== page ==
About that time Gnaeus Servilius, the1
consul, who had no doubt that to him belonged the glory of giving peace to Italy, as if in pursuit of a Hannibal whom he had driven out himself, crossed over to Sicily, intending to cross from there to Africa.
When this was noised abroad at Rome, at first the senators had voted that the praetor2
should write to the consul that the senate thought it proper for him to return to Italy.
Then, as the praetor said that Servilius would disregard his letter, Publius Sulpicius3
was made dictator for that very purpose; and by virtue of his higher authority he recalled the consul to Italy.
The rest of the year he spent with his master of the horse, Marcus Servilius,4
in making the rounds of such cities in Italy as had been estranged by the war and in hearing their cases one after another.
During the armistice a hundred transports sent from Sardinia by the praetor Publius Lentulus5
with supplies and convoyed by twenty war-ships crossed to Africa over a sea safe from the enemy and safe from storms.
Gnaeus Octavius, crossing over from Sicily with two hundred transports and thirty war-ships, was not so fortunate. When he had almost come in sight of Africa after a favourable passage, the wind at first failed him;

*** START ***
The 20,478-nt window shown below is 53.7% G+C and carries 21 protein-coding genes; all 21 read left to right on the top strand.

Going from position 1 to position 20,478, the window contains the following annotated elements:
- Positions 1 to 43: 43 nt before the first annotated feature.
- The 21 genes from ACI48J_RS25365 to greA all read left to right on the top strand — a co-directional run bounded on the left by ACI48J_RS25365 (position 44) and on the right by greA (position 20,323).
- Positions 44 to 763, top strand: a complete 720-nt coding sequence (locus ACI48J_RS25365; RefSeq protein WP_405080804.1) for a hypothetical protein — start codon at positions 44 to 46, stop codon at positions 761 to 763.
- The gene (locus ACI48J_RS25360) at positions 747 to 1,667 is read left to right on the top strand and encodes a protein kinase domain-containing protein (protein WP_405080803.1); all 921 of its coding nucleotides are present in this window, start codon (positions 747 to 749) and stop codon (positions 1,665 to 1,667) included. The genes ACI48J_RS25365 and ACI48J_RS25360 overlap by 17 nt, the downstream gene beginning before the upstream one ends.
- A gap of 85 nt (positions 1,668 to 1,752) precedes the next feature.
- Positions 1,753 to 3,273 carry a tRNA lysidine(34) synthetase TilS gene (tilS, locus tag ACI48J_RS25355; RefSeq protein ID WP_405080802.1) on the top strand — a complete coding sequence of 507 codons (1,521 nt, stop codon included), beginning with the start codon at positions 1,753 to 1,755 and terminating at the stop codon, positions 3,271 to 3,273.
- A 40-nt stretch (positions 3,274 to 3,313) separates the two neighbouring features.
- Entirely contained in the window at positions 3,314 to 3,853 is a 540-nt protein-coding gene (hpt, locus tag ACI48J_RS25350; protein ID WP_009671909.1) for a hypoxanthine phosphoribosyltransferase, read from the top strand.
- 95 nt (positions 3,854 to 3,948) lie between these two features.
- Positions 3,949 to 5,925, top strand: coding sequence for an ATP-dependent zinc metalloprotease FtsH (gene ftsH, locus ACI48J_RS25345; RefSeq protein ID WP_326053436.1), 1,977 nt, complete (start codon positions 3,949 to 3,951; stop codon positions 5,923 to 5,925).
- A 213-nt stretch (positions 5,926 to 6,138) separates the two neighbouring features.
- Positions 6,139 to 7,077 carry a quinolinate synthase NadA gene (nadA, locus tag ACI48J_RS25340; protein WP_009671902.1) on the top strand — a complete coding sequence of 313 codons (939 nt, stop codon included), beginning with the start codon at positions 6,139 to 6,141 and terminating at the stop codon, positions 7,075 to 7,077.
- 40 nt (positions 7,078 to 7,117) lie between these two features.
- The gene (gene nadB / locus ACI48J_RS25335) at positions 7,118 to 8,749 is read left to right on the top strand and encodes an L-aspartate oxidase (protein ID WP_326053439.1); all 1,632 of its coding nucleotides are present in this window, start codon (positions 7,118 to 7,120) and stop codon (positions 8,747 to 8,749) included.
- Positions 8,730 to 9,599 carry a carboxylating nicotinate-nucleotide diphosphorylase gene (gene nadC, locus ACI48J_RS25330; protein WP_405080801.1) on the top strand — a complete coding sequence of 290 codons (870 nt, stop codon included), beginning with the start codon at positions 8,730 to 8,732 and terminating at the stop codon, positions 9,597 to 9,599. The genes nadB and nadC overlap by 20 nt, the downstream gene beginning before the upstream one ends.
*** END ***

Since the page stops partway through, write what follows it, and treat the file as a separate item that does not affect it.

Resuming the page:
then shifting into a southwester, it damaged and scattered the ships far and wide.
He himself with the war-ships battled against head seas by great efforts on the part of the oarsmen and reached the Promontory of Apollo.6
Most of the transports were carried to the island of [p. 453]
on the seaward side closes the8
bay upon which lies Carthage, about thirty miles from the city —the rest of them to Aquae Calidae,9
opposite the city itself. Everything could be seen from Carthage; and so from all parts of the city people ran to the market-place.
The magistrates summoned the senate; the people before the entrance of the Senate House protested against letting go so much booty out of their sight and reach.
While some objected, pleading the sanctity of peace negotiations, others that of the armistice —for its term had not yet expired —the meeting of the senate was all but merged with that of the people. It was agreed that Hasdrubal should sail over to Aegimurus with his fleet of fifty ships, and then gather up the Roman ships scattered along the shore and in the harbours.
Deserted by the flight of their crews the transports were towed by the stern to Carthage, first from Aegimurus and then from Aquae.